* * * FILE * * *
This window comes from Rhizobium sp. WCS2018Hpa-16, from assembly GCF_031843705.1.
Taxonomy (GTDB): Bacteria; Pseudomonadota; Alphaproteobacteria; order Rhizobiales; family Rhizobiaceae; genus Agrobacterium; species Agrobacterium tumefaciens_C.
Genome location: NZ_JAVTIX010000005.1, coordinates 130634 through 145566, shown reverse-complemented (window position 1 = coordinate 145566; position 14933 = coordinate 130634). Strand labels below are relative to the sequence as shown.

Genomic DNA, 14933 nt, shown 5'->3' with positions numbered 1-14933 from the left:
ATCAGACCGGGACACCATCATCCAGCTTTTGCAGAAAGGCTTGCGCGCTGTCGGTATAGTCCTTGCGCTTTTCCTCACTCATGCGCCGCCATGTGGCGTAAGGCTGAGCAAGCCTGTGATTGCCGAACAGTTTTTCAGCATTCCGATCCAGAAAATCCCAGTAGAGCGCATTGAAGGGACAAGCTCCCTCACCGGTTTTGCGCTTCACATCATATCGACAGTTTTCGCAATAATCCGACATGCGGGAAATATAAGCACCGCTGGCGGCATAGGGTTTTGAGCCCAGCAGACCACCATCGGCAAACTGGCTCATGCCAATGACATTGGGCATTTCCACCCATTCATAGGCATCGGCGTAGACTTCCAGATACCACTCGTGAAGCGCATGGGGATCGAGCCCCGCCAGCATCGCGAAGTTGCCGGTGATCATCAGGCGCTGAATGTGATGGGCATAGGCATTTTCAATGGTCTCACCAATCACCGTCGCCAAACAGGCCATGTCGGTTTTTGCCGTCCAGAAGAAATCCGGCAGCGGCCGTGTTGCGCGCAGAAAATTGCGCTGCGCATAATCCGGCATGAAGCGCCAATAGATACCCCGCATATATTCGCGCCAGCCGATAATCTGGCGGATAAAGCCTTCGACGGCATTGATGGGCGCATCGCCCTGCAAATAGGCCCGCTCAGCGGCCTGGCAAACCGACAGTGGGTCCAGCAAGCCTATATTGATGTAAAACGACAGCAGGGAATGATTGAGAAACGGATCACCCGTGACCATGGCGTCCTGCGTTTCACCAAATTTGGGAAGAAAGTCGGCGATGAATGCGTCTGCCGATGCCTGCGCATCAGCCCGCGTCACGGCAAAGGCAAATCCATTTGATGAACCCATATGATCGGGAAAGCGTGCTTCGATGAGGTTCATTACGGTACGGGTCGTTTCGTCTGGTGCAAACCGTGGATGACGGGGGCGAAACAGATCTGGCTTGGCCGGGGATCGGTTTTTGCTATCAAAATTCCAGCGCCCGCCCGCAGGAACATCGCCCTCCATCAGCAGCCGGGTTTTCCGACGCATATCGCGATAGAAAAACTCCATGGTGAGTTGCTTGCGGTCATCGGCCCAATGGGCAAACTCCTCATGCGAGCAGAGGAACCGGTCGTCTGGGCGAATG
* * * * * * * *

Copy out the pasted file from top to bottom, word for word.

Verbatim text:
This window comes from Rhizobium sp. WCS2018Hpa-16, from assembly GCF_031843705.1.
Taxonomy (GTDB): Bacteria; Pseudomonadota; Alphaproteobacteria; order Rhizobiales; family Rhizobiaceae; genus Agrobacterium; species Agrobacterium tumefaciens_C.
Genome location: NZ_JAVTIX010000005.1, coordinates 130634 through 145566, shown reverse-complemented (window position 1 = coordinate 145566; position 14933 = coordinate 130634). Strand labels below are relative to the sequence as shown.

Genomic DNA, 14933 nt, shown 5'->3' with positions numbered 1-14933 from the left:
ATCAGACCGGGACACCATCATCCAGCTTTTGCAGAAAGGCTTGCGCGCTGTCGGTATAGTCCTTGCGCTTTTCCTCACTCATGCGCCGCCATGTGGCGTAAGGCTGAGCAAGCCTGTGATTGCCGAACAGTTTTTCAGCATTCCGATCCAGAAAATCCCAGTAGAGCGCATTGAAGGGACAAGCTCCCTCACCGGTTTTGCGCTTCACATCATATCGACAGTTTTCGCAATAATCCGACATGCGGGAAATATAAGCACCGCTGGCGGCATAGGGTTTTGAGCCCAGCAGACCACCATCGGCAAACTGGCTCATGCCAATGACATTGGGCATTTCCACCCATTCATAGGCATCGGCGTAGACTTCCAGATACCACTCGTGAAGCGCATGGGGATCGAGCCCCGCCAGCATCGCGAAGTTGCCGGTGATCATCAGGCGCTGAATGTGATGGGCATAGGCATTTTCAATGGTCTCACCAATCACCGTCGCCAAACAGGCCATGTCGGTTTTTGCCGTCCAGAAGAAATCCGGCAGCGGCCGTGTTGCGCGCAGAAAATTGCGCTGCGCATAATCCGGCATGAAGCGCCAATAGATACCCCGCATATATTCGCGCCAGCCGATAATCTGGCGGATAAAGCCTTCGACGGCATTGATGGGCGCATCGCCCTGCAAATAGGCCCGCTCAGCGGCCTGGCAAACCGACAGTGGGTCCAGCAAGCCTATATTGATGTAAAACGACAGCAGGGAATGATTGAGAAACGGATCACCCGTGACCATGGCGTCCTGCGTTTCACCAAATTTGGGAAGAAAGTCGGCGATGAATGCGTCTGCCGATGCCTGCGCATCAGCCCGCGTCACGGCAAAGGCAAATCCATTTGATGAACCCATATGATCGGGAAAGCGTGCTTCGATGAGGTTCATTACGGTACGGGTCGTTTCGTCTGGTGCAAACCGTGGATGACGGGGGCGAAACAGATCTGGCTTGGCCGGGGATCGGTTTTTGCTATCAAAATTCCAGCGCCCGCCCGCAGGAACATCGCCCTCCATCAGCAGCCGGGTTTTCCGACGCATATCGCGATAGAAAAACTCCATGGTGAGTTGCTTGCGGTCATCGGCCCAATGGGCAAACTCCTCATGCGAGCAGAGGAACCGGTCGTCTGGGCGAATG